Rice Grading Test Kit To Benefit Rice Industry Players
A rice grading test kit which is being finalized for adoption would benefit rice based food manufacturers and even ordinary consumers, the Philippine Rice Research Institute (PhilRice) reports.
The test kit could determine the grain’s amylose and gelatin contents for its texture using staining technique. It was developed by Leslie T. Roferos, PhilRice senior science specialist and Bienvenido O. Juliano, senior consultant.
In their study titled Field Amylose and Gelatinization Temperature Tests for Rice Classification, Roferos and Juliano refined the rice classification test kit earlier developed by including test for both amylose and gelatinization temperature. The latter was aimed at enhancing the sensitivity of the field test in connection with the clustering of varieties to come out with the general classification.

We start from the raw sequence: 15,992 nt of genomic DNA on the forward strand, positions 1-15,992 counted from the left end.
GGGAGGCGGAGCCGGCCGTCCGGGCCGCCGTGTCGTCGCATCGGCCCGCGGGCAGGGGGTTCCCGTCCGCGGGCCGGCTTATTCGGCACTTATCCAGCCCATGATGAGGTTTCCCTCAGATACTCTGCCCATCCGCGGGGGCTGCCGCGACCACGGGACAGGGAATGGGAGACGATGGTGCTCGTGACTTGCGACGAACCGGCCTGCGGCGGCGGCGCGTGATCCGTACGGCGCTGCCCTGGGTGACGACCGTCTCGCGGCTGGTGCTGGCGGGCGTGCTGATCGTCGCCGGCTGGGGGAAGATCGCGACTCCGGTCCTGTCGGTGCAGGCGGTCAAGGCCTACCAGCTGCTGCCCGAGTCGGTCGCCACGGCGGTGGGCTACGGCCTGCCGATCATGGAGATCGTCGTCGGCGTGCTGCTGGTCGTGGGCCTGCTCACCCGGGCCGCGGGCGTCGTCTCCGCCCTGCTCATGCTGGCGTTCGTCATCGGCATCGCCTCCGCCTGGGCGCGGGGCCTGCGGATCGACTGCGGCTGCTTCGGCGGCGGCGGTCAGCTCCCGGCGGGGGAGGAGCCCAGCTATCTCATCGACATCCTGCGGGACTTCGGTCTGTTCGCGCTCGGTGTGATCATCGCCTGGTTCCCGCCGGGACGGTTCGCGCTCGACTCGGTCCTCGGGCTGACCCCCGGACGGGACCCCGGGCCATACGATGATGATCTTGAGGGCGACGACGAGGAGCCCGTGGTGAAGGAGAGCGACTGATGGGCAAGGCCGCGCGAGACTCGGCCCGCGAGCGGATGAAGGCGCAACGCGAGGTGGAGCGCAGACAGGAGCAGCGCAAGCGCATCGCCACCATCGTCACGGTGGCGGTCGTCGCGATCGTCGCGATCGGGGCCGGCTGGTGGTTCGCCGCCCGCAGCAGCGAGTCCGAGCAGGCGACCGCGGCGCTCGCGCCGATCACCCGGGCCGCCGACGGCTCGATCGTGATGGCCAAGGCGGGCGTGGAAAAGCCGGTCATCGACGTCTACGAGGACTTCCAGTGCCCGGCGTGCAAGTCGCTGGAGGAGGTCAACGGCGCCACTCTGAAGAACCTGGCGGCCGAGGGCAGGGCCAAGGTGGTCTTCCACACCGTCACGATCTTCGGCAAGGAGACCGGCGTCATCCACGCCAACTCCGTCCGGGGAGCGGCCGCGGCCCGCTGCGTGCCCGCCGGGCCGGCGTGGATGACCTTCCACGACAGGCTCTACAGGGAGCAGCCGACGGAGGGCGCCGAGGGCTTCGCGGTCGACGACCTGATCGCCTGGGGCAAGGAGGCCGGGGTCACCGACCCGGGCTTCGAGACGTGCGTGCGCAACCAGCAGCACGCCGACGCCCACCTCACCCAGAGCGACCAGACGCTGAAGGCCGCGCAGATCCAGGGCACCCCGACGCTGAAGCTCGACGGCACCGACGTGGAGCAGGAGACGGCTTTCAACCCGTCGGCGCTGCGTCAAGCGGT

Evelyn Bandonil, head of the rice chemistry and food science division of PhilRice, said Class A of the kit is for soft textured type, Class A for intermediate textured, and Class C for hard textured. These three general classifications in variety texture have came up after Roferos and Juliano discovered that the third and fourth in the four clusters of PSBINSIC Rc varieties belonged to the hard textured varieties.
A previous study showed that for want of higher profit, some ricemillers mislead consumers by mislabeling ordinary varieties as if they are premium ones. This is the reason why “some IR 64 or Sinandomeng labeled milled rice still turned out to be hard and fluffy when cooked,” the study said.
Amylose is the starchy component in rice that gives the soft texture of the grain. When mixed with iodine, the amylose in rice turns the cereal into blue. The gelatinization temperature test – done by potassium hydroxide treatment – complements the amylose level test in the grain.
Using the amylose and gelatinization temperature test kit, consumers are assured on the quality of the rice that they buy; while rice-based food manufacturers can easily know what variety to use. In addition, it could help farmer demand a right price for his “class A” variety, the study said.